New Video Shows Us What the Ferrari 812 Superfast Would Look Like as a Mid-Engined Supercar
Earlier this week we saw the McLaren 765LT being transformed into a front-engined car, basically a competitor for the Ferrari 812 Superfast. Now, someone did it the other way around and turned the Ferrari 812 Superfast into a mid-engined supercar. The transformation belongs to YouTube’s TheSketchMoney, known for his vlogs that include digital mods made to production cars, as well as discussing design features that are cool or not so inspired.
SCG 007 Will Drop Its Twin-Turbo V-6 In Favor Of A Twin-Turbo V-8
Scuderia Cameron Glickenhaus, so far the only American outfit set to field a prototype built to the new-for-2021 LM Hypercar rules in the FIA World Endurance Championship, has finally settled on its choice of engine for the 007 prototype that will now house a twin-turbocharged V-8 instead of an Alfa Romeo-derived twin-turbocharged V-6 as originally planned.
The SSC Tuatara Accelerates So Hard That You’ll Lose Your Hair
The SSC Tuatara is not yet available to customers, but SSC North America is hard at work to deliver its new-generation supercar. The company’s latest YouTube video is titled "Speed" and shows the Tuatara being driven really fast. It seems that the supercar is quite quick from a standstill and the footage taken from the engine compartment reveals an angry and cool-sounding V-8 engine. The video features the hashtag #lifebeginsat300, which confirms that SSC is still planning a record run beyond the 300-mph mark.
2020 Lamborghini Huracan EVO by Novitec
The Lamborghini Huracan EVO is one of those cars that arguably needs little to no improvement. It already packs a 5.2-liter V-10 engine that produces 631 horsepower and 442 pound-feet of torque. It can split a 60 mph time in just 2.9 seconds and it peaks at a top speed of 201 mph. Lamborghini set up the Huracan EVO to be a monster, but as we’ve seen over and over again, even the fiercest of monsters have levels that they can go up to. That job doesn’t fall on Lamborghini; that falls on the shoulders of aftermarket tuners like Novitec.
The Italian aftermarket company is known far and wide for its elaborate programs for Italy’s finest exotics. It doesn’t matter if it’s a Prancing Horse or a Raging Bull, Novitec can build tuning programs like nobody’s business. Take this kit for the aforementioned Huracan EVO, for example. It’s not enough that the mighty Lambo is what it is; Novitec wants to make it better, and that’s exactly what it did. From an aerodynamic body kit to a new set of wheels to an engine upgrade program, Novitec’s aftermarket program for the Huracan EVO is as extensive as it gets.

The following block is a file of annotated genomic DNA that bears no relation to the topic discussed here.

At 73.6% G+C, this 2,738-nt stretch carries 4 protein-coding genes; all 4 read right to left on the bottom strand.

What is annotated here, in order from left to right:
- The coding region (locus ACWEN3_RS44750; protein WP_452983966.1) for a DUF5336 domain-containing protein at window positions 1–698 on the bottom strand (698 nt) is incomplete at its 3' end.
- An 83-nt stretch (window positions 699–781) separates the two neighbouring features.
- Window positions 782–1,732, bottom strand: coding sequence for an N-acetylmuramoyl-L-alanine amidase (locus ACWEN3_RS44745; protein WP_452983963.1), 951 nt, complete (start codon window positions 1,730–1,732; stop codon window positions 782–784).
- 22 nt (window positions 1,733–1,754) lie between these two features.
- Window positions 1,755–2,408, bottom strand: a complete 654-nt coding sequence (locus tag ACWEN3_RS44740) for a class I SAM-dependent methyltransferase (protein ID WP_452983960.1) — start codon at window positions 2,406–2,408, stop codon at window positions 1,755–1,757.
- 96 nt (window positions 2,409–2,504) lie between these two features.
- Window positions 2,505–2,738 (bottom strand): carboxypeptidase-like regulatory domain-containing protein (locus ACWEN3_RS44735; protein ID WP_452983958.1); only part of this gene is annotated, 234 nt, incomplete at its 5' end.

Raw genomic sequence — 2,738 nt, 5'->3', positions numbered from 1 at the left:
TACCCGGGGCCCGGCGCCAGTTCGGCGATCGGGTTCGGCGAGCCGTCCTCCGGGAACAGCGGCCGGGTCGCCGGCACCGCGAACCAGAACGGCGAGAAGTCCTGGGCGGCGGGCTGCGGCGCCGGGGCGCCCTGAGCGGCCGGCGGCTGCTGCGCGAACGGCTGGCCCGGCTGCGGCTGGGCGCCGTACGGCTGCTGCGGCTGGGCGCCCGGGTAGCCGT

This Front-Engined McLaren 765LT Makes the Ferrari 812 Superfast Feel Sad
Unlike Ferrari and Lamborghini, McLaren has never built front-engined supercars. The SLR McLaren is an exception, but only because it was a collaboration initiated by Mercedes-Benz. But what if McLaren built cars with the engine placed over the front axle? Instagram’s "j.b.cars" had the same curiosity recently and rendered the familiar 765LT with the engine in the front. And it looks surprisingly cool.
Watch In Amazement as the Bugatti Chiron Peaks At 261 MPH
The Bugatti Chiron might not be the fastest production car in the world, this prize goes to the Chiron Super Sport 300+ at 304 mph, but it’s still amazingly fast at a 261 mph. The fact that it ranks fifth in our The 10 Fastest Cars in the World Ranked speaks volumes about what it can do in standard form. And the cool thing is that any owner has access to that mind-boggling benchmark through the car’s special Speed Key. And race car driver Andy Wallace, the man who hit 304 mph in the Chiron Super Sport 300+, demonstrates how to use it.
BMW M Next Hypercar - AKA the i8 M - Is Reportedly Cancelled
2020 McLaren P1 GTR-18 by Lanzante
The McLaren P1 GTR-18 is an aftermarket conversion of the McLaren P1 supercar performed by Lanzante. The package is essentially an exterior upgrade that enhances aerodynamics, but the cars are also finished in historic racing liveries. Now specialized in servicing and restoration of classic cars, Lanzante used to run its own motorsport team, including the one that won the 1995 24 Hours of Le Mans with a McLaren F1 GTR under Kokusai Kaihatsu sponsorship. In 2016, Lanzante converted six P1 GTR models to road-legal specs and called them the P1 LM. The P1 GTR-18 is thus Lanzante’s second project based on the P1.
2020 Ferrari 812 Superfast Softkit By Mansory
BMW’s Long-Awaited Supercar Will Probably be the i8 M
Six years old as of 2020, the BMW i8 is a bit long in the tooth. As a result, BMW decided to end production of the hybrid sports car. The bad news is that the Germans have yet to announce a successor, but a recent report claims that BMW is actually working on a follow-up. And it seems that its spiritual success will be notably more powerful.
Immerse Yourself in the Details Behind the Bugatti Divo’s Development
Bugatti will assemble just 40 Divos. Each one is priced from 5 million euros (around 5.4 million dollars), and that’s before customers get a chance to delve into the options list. Now, you might be inclined to thing that since it already has the Chiron as starting point, Bugatti should stroll through the Divo’s R&D like a hot knife through butter.
In reality, things are a tad more complex. Think a two-year R&D timeframe complex, to start with.